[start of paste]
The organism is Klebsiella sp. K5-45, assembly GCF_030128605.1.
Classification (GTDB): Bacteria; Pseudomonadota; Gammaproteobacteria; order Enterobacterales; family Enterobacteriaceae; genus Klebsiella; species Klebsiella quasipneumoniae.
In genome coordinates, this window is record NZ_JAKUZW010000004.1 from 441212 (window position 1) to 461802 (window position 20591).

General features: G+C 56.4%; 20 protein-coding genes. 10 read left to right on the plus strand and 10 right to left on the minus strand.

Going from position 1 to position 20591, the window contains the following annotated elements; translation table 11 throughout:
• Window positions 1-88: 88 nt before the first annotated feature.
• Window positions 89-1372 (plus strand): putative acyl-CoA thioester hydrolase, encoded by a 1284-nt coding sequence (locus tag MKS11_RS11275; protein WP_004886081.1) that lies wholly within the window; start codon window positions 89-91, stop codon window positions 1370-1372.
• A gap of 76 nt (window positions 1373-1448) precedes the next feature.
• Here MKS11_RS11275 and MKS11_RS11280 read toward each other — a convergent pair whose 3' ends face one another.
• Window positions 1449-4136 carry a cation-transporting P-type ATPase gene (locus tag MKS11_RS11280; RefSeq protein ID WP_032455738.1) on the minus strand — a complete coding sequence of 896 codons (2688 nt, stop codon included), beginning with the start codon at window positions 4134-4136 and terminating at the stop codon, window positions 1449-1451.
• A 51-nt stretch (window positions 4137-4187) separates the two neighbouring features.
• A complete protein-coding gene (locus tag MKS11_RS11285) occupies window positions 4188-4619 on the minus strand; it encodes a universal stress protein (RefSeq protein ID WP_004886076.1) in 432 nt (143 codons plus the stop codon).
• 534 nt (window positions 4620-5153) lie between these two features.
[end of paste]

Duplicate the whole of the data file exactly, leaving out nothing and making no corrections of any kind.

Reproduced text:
The organism is Klebsiella sp. K5-45, assembly GCF_030128605.1.
Classification (GTDB): Bacteria; Pseudomonadota; Gammaproteobacteria; order Enterobacterales; family Enterobacteriaceae; genus Klebsiella; species Klebsiella quasipneumoniae.
In genome coordinates, this window is record NZ_JAKUZW010000004.1 from 441212 (window position 1) to 461802 (window position 20591).

General features: G+C 56.4%; 20 protein-coding genes. 10 read left to right on the plus strand and 10 right to left on the minus strand.

Going from position 1 to position 20591, the window contains the following annotated elements; translation table 11 throughout:
• Window positions 1-88: 88 nt before the first annotated feature.
• Window positions 89-1372 (plus strand): putative acyl-CoA thioester hydrolase, encoded by a 1284-nt coding sequence (locus tag MKS11_RS11275; protein WP_004886081.1) that lies wholly within the window; start codon window positions 89-91, stop codon window positions 1370-1372.
• A gap of 76 nt (window positions 1373-1448) precedes the next feature.
• Here MKS11_RS11275 and MKS11_RS11280 read toward each other — a convergent pair whose 3' ends face one another.
• Window positions 1449-4136 carry a cation-transporting P-type ATPase gene (locus tag MKS11_RS11280; RefSeq protein ID WP_032455738.1) on the minus strand — a complete coding sequence of 896 codons (2688 nt, stop codon included), beginning with the start codon at window positions 4134-4136 and terminating at the stop codon, window positions 1449-1451.
• A 51-nt stretch (window positions 4137-4187) separates the two neighbouring features.
• A complete protein-coding gene (locus tag MKS11_RS11285) occupies window positions 4188-4619 on the minus strand; it encodes a universal stress protein (RefSeq protein ID WP_004886076.1) in 432 nt (143 codons plus the stop codon).
• 534 nt (window positions 4620-5153) lie between these two features.